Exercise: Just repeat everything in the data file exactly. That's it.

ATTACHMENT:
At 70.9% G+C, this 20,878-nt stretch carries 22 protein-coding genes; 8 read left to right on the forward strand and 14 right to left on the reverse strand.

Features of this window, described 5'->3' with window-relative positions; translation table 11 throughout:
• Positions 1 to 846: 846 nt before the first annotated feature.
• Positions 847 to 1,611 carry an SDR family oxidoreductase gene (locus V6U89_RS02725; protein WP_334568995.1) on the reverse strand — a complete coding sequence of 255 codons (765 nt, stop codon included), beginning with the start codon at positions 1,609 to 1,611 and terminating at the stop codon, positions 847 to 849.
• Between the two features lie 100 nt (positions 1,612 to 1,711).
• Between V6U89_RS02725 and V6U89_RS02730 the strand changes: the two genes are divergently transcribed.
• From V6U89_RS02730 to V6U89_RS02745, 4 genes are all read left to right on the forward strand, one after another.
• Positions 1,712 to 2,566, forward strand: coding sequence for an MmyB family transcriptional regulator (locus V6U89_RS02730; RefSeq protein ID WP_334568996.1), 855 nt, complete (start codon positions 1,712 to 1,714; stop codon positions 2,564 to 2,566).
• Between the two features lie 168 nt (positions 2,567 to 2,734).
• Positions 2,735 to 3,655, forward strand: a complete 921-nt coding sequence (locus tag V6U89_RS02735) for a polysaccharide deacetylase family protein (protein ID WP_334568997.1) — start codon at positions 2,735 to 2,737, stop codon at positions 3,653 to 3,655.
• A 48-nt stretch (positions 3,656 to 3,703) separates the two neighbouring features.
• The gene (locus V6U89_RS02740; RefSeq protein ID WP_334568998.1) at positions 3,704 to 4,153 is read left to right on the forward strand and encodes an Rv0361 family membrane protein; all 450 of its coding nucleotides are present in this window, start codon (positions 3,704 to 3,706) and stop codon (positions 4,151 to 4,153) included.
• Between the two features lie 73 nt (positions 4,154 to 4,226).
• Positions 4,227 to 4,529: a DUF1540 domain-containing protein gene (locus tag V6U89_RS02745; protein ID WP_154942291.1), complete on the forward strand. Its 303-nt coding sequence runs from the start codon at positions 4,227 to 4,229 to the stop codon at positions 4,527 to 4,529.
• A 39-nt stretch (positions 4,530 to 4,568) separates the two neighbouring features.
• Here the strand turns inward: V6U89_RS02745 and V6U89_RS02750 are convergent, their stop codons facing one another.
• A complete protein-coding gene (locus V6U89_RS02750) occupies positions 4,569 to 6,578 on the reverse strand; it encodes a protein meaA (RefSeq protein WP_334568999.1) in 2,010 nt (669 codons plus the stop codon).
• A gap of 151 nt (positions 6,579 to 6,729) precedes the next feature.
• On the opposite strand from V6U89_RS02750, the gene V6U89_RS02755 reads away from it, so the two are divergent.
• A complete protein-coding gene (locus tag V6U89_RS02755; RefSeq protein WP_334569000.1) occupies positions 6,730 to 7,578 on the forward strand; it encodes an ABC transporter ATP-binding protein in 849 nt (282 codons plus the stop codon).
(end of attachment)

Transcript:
At 70.9% G+C, this 20,878-nt stretch carries 22 protein-coding genes; 8 read left to right on the forward strand and 14 right to left on the reverse strand.

Features of this window, described 5'->3' with window-relative positions; translation table 11 throughout:
• Positions 1 to 846: 846 nt before the first annotated feature.
• Positions 847 to 1,611 carry an SDR family oxidoreductase gene (locus V6U89_RS02725; protein WP_334568995.1) on the reverse strand — a complete coding sequence of 255 codons (765 nt, stop codon included), beginning with the start codon at positions 1,609 to 1,611 and terminating at the stop codon, positions 847 to 849.
• Between the two features lie 100 nt (positions 1,612 to 1,711).
• Between V6U89_RS02725 and V6U89_RS02730 the strand changes: the two genes are divergently transcribed.
• From V6U89_RS02730 to V6U89_RS02745, 4 genes are all read left to right on the forward strand, one after another.
• Positions 1,712 to 2,566, forward strand: coding sequence for an MmyB family transcriptional regulator (locus V6U89_RS02730; RefSeq protein ID WP_334568996.1), 855 nt, complete (start codon positions 1,712 to 1,714; stop codon positions 2,564 to 2,566).
• Between the two features lie 168 nt (positions 2,567 to 2,734).
• Positions 2,735 to 3,655, forward strand: a complete 921-nt coding sequence (locus tag V6U89_RS02735) for a polysaccharide deacetylase family protein (protein ID WP_334568997.1) — start codon at positions 2,735 to 2,737, stop codon at positions 3,653 to 3,655.
• A 48-nt stretch (positions 3,656 to 3,703) separates the two neighbouring features.
• The gene (locus V6U89_RS02740; RefSeq protein ID WP_334568998.1) at positions 3,704 to 4,153 is read left to right on the forward strand and encodes an Rv0361 family membrane protein; all 450 of its coding nucleotides are present in this window, start codon (positions 3,704 to 3,706) and stop codon (positions 4,151 to 4,153) included.
• Between the two features lie 73 nt (positions 4,154 to 4,226).
• Positions 4,227 to 4,529: a DUF1540 domain-containing protein gene (locus tag V6U89_RS02745; protein ID WP_154942291.1), complete on the forward strand. Its 303-nt coding sequence runs from the start codon at positions 4,227 to 4,229 to the stop codon at positions 4,527 to 4,529.
• A 39-nt stretch (positions 4,530 to 4,568) separates the two neighbouring features.
• Here the strand turns inward: V6U89_RS02745 and V6U89_RS02750 are convergent, their stop codons facing one another.
• A complete protein-coding gene (locus V6U89_RS02750) occupies positions 4,569 to 6,578 on the reverse strand; it encodes a protein meaA (RefSeq protein WP_334568999.1) in 2,010 nt (669 codons plus the stop codon).
• A gap of 151 nt (positions 6,579 to 6,729) precedes the next feature.
• On the opposite strand from V6U89_RS02750, the gene V6U89_RS02755 reads away from it, so the two are divergent.
• A complete protein-coding gene (locus tag V6U89_RS02755; RefSeq protein WP_334569000.1) occupies positions 6,730 to 7,578 on the forward strand; it encodes an ABC transporter ATP-binding protein in 849 nt (282 codons plus the stop codon).